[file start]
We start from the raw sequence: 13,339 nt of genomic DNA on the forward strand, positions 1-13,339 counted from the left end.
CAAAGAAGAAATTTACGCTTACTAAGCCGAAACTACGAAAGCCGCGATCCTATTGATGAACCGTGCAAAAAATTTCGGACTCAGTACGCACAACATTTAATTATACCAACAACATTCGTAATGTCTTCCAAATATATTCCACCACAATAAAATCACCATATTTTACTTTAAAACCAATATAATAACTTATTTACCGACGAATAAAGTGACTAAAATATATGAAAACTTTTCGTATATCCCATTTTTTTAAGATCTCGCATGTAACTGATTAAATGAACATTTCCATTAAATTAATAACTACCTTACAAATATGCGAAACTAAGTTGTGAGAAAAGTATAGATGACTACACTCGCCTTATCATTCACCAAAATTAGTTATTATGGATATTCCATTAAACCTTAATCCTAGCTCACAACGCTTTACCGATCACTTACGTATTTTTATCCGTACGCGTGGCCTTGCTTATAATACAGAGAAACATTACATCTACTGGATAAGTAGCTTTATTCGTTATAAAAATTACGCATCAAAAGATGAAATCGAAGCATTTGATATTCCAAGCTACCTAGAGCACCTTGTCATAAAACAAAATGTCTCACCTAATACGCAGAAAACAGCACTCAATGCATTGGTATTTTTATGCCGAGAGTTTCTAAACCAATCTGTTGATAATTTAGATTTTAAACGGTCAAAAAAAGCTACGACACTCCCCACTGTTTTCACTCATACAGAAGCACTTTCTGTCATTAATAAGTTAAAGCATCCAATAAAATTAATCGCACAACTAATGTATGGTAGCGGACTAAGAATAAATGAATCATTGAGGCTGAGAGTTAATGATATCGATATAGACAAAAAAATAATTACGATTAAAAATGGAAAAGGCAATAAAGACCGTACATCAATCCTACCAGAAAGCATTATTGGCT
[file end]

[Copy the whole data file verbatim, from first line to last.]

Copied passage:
We start from the raw sequence: 13,339 nt of genomic DNA on the forward strand, positions 1-13,339 counted from the left end.
CAAAGAAGAAATTTACGCTTACTAAGCCGAAACTACGAAAGCCGCGATCCTATTGATGAACCGTGCAAAAAATTTCGGACTCAGTACGCACAACATTTAATTATACCAACAACATTCGTAATGTCTTCCAAATATATTCCACCACAATAAAATCACCATATTTTACTTTAAAACCAATATAATAACTTATTTACCGACGAATAAAGTGACTAAAATATATGAAAACTTTTCGTATATCCCATTTTTTTAAGATCTCGCATGTAACTGATTAAATGAACATTTCCATTAAATTAATAACTACCTTACAAATATGCGAAACTAAGTTGTGAGAAAAGTATAGATGACTACACTCGCCTTATCATTCACCAAAATTAGTTATTATGGATATTCCATTAAACCTTAATCCTAGCTCACAACGCTTTACCGATCACTTACGTATTTTTATCCGTACGCGTGGCCTTGCTTATAATACAGAGAAACATTACATCTACTGGATAAGTAGCTTTATTCGTTATAAAAATTACGCATCAAAAGATGAAATCGAAGCATTTGATATTCCAAGCTACCTAGAGCACCTTGTCATAAAACAAAATGTCTCACCTAATACGCAGAAAACAGCACTCAATGCATTGGTATTTTTATGCCGAGAGTTTCTAAACCAATCTGTTGATAATTTAGATTTTAAACGGTCAAAAAAAGCTACGACACTCCCCACTGTTTTCACTCATACAGAAGCACTTTCTGTCATTAATAAGTTAAAGCATCCAATAAAATTAATCGCACAACTAATGTATGGTAGCGGACTAAGAATAAATGAATCATTGAGGCTGAGAGTTAATGATATCGATATAGACAAAAAAATAATTACGATTAAAAATGGAAAAGGCAATAAAGACCGTACATCAATCCTACCAGAAAGCATTATTGGCT